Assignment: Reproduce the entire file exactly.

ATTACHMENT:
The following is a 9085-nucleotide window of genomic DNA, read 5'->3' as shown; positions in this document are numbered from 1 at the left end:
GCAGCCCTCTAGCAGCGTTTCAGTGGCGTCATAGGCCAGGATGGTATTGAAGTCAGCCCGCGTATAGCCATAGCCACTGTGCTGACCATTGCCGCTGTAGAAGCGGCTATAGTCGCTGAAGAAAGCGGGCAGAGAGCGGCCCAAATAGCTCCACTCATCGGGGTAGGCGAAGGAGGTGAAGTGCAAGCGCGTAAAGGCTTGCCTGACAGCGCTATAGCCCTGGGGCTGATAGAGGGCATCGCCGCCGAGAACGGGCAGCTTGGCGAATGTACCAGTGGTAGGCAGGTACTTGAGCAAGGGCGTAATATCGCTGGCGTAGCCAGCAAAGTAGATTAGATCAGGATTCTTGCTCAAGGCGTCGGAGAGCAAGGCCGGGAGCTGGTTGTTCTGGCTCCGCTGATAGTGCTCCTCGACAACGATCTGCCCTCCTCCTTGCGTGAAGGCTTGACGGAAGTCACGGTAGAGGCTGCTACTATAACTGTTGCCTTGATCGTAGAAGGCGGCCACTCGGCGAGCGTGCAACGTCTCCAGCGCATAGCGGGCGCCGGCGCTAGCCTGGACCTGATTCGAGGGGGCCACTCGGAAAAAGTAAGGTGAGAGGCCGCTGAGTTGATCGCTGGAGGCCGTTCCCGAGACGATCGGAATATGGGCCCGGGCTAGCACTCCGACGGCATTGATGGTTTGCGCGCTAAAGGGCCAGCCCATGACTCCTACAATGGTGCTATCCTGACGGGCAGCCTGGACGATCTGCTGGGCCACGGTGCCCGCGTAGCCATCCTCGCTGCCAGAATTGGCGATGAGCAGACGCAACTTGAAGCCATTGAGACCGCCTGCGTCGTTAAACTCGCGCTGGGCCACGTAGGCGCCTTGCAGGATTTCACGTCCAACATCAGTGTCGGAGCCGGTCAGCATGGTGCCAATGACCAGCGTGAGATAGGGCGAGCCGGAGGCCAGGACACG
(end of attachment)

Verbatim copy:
The following is a 9085-nucleotide window of genomic DNA, read 5'->3' as shown; positions in this document are numbered from 1 at the left end:
GCAGCCCTCTAGCAGCGTTTCAGTGGCGTCATAGGCCAGGATGGTATTGAAGTCAGCCCGCGTATAGCCATAGCCACTGTGCTGACCATTGCCGCTGTAGAAGCGGCTATAGTCGCTGAAGAAAGCGGGCAGAGAGCGGCCCAAATAGCTCCACTCATCGGGGTAGGCGAAGGAGGTGAAGTGCAAGCGCGTAAAGGCTTGCCTGACAGCGCTATAGCCCTGGGGCTGATAGAGGGCATCGCCGCCGAGAACGGGCAGCTTGGCGAATGTACCAGTGGTAGGCAGGTACTTGAGCAAGGGCGTAATATCGCTGGCGTAGCCAGCAAAGTAGATTAGATCAGGATTCTTGCTCAAGGCGTCGGAGAGCAAGGCCGGGAGCTGGTTGTTCTGGCTCCGCTGATAGTGCTCCTCGACAACGATCTGCCCTCCTCCTTGCGTGAAGGCTTGACGGAAGTCACGGTAGAGGCTGCTACTATAACTGTTGCCTTGATCGTAGAAGGCGGCCACTCGGCGAGCGTGCAACGTCTCCAGCGCATAGCGGGCGCCGGCGCTAGCCTGGACCTGATTCGAGGGGGCCACTCGGAAAAAGTAAGGTGAGAGGCCGCTGAGTTGATCGCTGGAGGCCGTTCCCGAGACGATCGGAATATGGGCCCGGGCTAGCACTCCGACGGCATTGATGGTTTGCGCGCTAAAGGGCCAGCCCATGACTCCTACAATGGTGCTATCCTGACGGGCAGCCTGGACGATCTGCTGGGCCACGGTGCCCGCGTAGCCATCCTCGCTGCCAGAATTGGCGATGAGCAGACGCAACTTGAAGCCATTGAGACCGCCTGCGTCGTTAAACTCGCGCTGGGCCACGTAGGCGCCTTGCAGGATTTCACGTCCAACATCAGTGTCGGAGCCGGTCAGCATGGTGCCAATGACCAGCGTGAGATAGGGCGAGCCGGAGGCCAGGACACG